Includes audio/video content: AV special element audio. 6.345 introduces students to the rapidly developing field of automatic speech recognition. Its content is divided into three parts. Part I deals with background material in the acoustic theory of speech production, acoustic-phonetics, and signal representation. Part II describes algorithmic aspects of speech recognition systems including pattern classification, search algorithms, stochastic modelling, and language modelling techniques. Part III compares and contrasts the various approaches to speech recognition, and describes advanced techniques used for acoustic-phonetic modelling, robust speech recognition, speaker adaptation, processing paralinguistic information, speech understanding, and multimodal processing. Includes audio/video content: AV special element audio. 6.345 introduces students to the rapidly developing field of automatic speech recognition. Its content is divided into three parts. Part I deals with background material in the acoustic theory of speech production, acoustic-phonetics, and signal representation. Part II describes algorithmic aspects of speech recognition systems including pattern classification, search algorithms, stochastic modelling, and language modelling techniques. Part III compares and contrasts the various approaches to speech recognition, and describes advanced techniques used for acoustic-phonetic modelling, robust speech recognition, speaker adaptation, processing paralinguistic information, speech understanding, and multimodal processing.

Subjects

speech recognition | speech recognition | automatic speech recognition | automatic speech recognition | acoustic theory | acoustic theory | speech production | speech production | acoustic-phonetics | acoustic-phonetics | signal representation | signal representation | pattern classification | pattern classification | search algorithms | search algorithms | stochastic modelling | stochastic modelling | language modelling | language modelling | speaker adaptation | speaker adaptation | paralinguistic information | paralinguistic information | speech understanding | speech understanding | multimodal processing | multimodal processing

License

Content within individual OCW courses is (c) by the individual authors unless otherwise noted. MIT OpenCourseWare materials are licensed by the Massachusetts Institute of Technology under a Creative Commons License (Attribution-NonCommercial-ShareAlike). For further information see http://ocw.mit.edu/terms/index.htm

Site sourced from

http://ocw.mit.edu/rss/all/mit-allavcourses.xml

Attribution

Click to get HTML | Click to get attribution | Click to get URL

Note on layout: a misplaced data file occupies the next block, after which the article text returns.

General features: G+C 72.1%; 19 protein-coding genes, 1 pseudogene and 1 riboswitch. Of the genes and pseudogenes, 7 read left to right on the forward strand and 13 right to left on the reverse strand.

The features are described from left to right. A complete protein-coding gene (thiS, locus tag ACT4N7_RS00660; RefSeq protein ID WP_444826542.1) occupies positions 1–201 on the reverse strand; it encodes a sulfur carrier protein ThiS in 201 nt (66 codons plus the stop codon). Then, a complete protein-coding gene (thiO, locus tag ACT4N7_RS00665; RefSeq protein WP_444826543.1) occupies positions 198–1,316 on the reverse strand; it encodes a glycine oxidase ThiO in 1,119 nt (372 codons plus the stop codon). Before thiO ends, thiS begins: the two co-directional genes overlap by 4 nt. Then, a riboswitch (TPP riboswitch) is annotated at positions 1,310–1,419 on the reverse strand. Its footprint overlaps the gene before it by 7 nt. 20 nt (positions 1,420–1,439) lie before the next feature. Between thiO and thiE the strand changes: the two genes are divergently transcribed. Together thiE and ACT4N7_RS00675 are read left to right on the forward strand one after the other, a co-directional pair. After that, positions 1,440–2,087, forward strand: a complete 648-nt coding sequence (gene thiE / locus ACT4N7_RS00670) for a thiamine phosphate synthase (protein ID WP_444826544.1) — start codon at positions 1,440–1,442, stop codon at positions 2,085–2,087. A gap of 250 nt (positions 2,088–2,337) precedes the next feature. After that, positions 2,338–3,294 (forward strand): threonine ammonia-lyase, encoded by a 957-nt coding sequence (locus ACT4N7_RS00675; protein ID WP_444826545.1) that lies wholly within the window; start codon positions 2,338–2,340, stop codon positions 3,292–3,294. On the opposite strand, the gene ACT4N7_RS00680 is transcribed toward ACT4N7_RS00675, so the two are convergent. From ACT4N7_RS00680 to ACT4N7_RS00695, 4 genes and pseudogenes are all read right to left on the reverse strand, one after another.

All metadata

See all metadata

9.65 Cognitive Processes (MIT) 9.65 Cognitive Processes (MIT)

Description

This undergraduate course is designed to introduce students to cognitive processes. The broad range of topics covers each of the areas in the field of cognition, and presents the current thinking in this discipline. As an introduction to human information processing and learning, the topics include the nature of mental representation and processing, the architecture of memory, pattern recognition, attention, imagery and mental codes, concepts and prototypes, reasoning and problem solving. This undergraduate course is designed to introduce students to cognitive processes. The broad range of topics covers each of the areas in the field of cognition, and presents the current thinking in this discipline. As an introduction to human information processing and learning, the topics include the nature of mental representation and processing, the architecture of memory, pattern recognition, attention, imagery and mental codes, concepts and prototypes, reasoning and problem solving.

Subjects

cognitive science | cognitive science | cognitive processes | cognitive processes | cognition | cognition | the mind | the mind | object recognition | object recognition | attention | attention | memory | memory | associative memory | associative memory | learning | learning | implicit memory | implicit memory | conceptual short term memory | conceptual short term memory | working memory | working memory | language | language | concepts | concepts | prototypes | prototypes | psycholinguistics | psycholinguistics | visual knowledge | visual knowledge | mental codes | mental codes | judgement | judgement | reasoning | reasoning | problem-solving | problem-solving | conscious thought | conscious thought | unconscious thought | unconscious thought

License

Content within individual OCW courses is (c) by the individual authors unless otherwise noted. MIT OpenCourseWare materials are licensed by the Massachusetts Institute of Technology under a Creative Commons License (Attribution-NonCommercial-ShareAlike). For further information see http://ocw.mit.edu/terms/index.htm

Site sourced from

http://ocw.mit.edu/rss/all/mit-allcourses-9.xml

Attribution

Click to get HTML | Click to get attribution | Click to get URL

All metadata

See all metadata

6.803 The Human Intelligence Enterprise (MIT) 6.803 The Human Intelligence Enterprise (MIT)

Description

6.803/6.833 is a course in the department's "Artifical Intelligence and Applications" concentration. This course is offered both to undergraduates (6.803) and graduates (6.833). 6.803/6.833 is designed to help students learn about progress toward the scientific goal of understanding human intelligence from a computational point of view. This course complements 6.034, because 6.803/6.833 focuses on long-standing scientific questions, whereas 6.034 focuses on existing tools for building applications with reasoning and learning capability. The content of 6.803/6.833 is largely based on papers by representative Artificial Intelligence leaders, which serve as the basis for discussion and assignments for the course. 6.803/6.833 is a course in the department's "Artifical Intelligence and Applications" concentration. This course is offered both to undergraduates (6.803) and graduates (6.833). 6.803/6.833 is designed to help students learn about progress toward the scientific goal of understanding human intelligence from a computational point of view. This course complements 6.034, because 6.803/6.833 focuses on long-standing scientific questions, whereas 6.034 focuses on existing tools for building applications with reasoning and learning capability. The content of 6.803/6.833 is largely based on papers by representative Artificial Intelligence leaders, which serve as the basis for discussion and assignments for the course.